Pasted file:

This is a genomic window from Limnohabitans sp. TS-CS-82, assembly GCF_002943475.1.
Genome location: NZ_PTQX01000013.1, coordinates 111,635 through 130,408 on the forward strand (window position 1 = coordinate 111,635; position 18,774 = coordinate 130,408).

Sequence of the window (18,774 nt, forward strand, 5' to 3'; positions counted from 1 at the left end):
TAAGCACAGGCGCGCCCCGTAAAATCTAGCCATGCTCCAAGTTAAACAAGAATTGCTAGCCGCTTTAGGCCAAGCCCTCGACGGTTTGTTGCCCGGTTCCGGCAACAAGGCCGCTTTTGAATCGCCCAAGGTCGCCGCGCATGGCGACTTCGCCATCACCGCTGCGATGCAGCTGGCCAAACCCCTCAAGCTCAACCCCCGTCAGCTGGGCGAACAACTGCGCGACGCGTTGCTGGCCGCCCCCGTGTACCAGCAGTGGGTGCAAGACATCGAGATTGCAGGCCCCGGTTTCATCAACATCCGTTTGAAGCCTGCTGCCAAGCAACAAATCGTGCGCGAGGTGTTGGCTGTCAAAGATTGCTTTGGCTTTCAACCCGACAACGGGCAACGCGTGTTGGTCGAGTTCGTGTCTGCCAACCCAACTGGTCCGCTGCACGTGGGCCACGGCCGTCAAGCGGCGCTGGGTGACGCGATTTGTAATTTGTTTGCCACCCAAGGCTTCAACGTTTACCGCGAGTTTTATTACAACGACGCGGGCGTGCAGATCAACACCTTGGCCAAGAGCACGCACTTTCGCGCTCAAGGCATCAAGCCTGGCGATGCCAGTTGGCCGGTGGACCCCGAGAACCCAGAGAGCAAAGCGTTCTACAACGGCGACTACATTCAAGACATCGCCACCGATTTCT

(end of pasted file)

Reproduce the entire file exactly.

This is a genomic window from Limnohabitans sp. TS-CS-82, assembly GCF_002943475.1.
Genome location: NZ_PTQX01000013.1, coordinates 111,635 through 130,408 on the forward strand (window position 1 = coordinate 111,635; position 18,774 = coordinate 130,408).

Sequence of the window (18,774 nt, forward strand, 5' to 3'; positions counted from 1 at the left end):
TAAGCACAGGCGCGCCCCGTAAAATCTAGCCATGCTCCAAGTTAAACAAGAATTGCTAGCCGCTTTAGGCCAAGCCCTCGACGGTTTGTTGCCCGGTTCCGGCAACAAGGCCGCTTTTGAATCGCCCAAGGTCGCCGCGCATGGCGACTTCGCCATCACCGCTGCGATGCAGCTGGCCAAACCCCTCAAGCTCAACCCCCGTCAGCTGGGCGAACAACTGCGCGACGCGTTGCTGGCCGCCCCCGTGTACCAGCAGTGGGTGCAAGACATCGAGATTGCAGGCCCCGGTTTCATCAACATCCGTTTGAAGCCTGCTGCCAAGCAACAAATCGTGCGCGAGGTGTTGGCTGTCAAAGATTGCTTTGGCTTTCAACCCGACAACGGGCAACGCGTGTTGGTCGAGTTCGTGTCTGCCAACCCAACTGGTCCGCTGCACGTGGGCCACGGCCGTCAAGCGGCGCTGGGTGACGCGATTTGTAATTTGTTTGCCACCCAAGGCTTCAACGTTTACCGCGAGTTTTATTACAACGACGCGGGCGTGCAGATCAACACCTTGGCCAAGAGCACGCACTTTCGCGCTCAAGGCATCAAGCCTGGCGATGCCAGTTGGCCGGTGGACCCCGAGAACCCAGAGAGCAAAGCGTTCTACAACGGCGACTACATTCAAGACATCGCCACCGATTTCT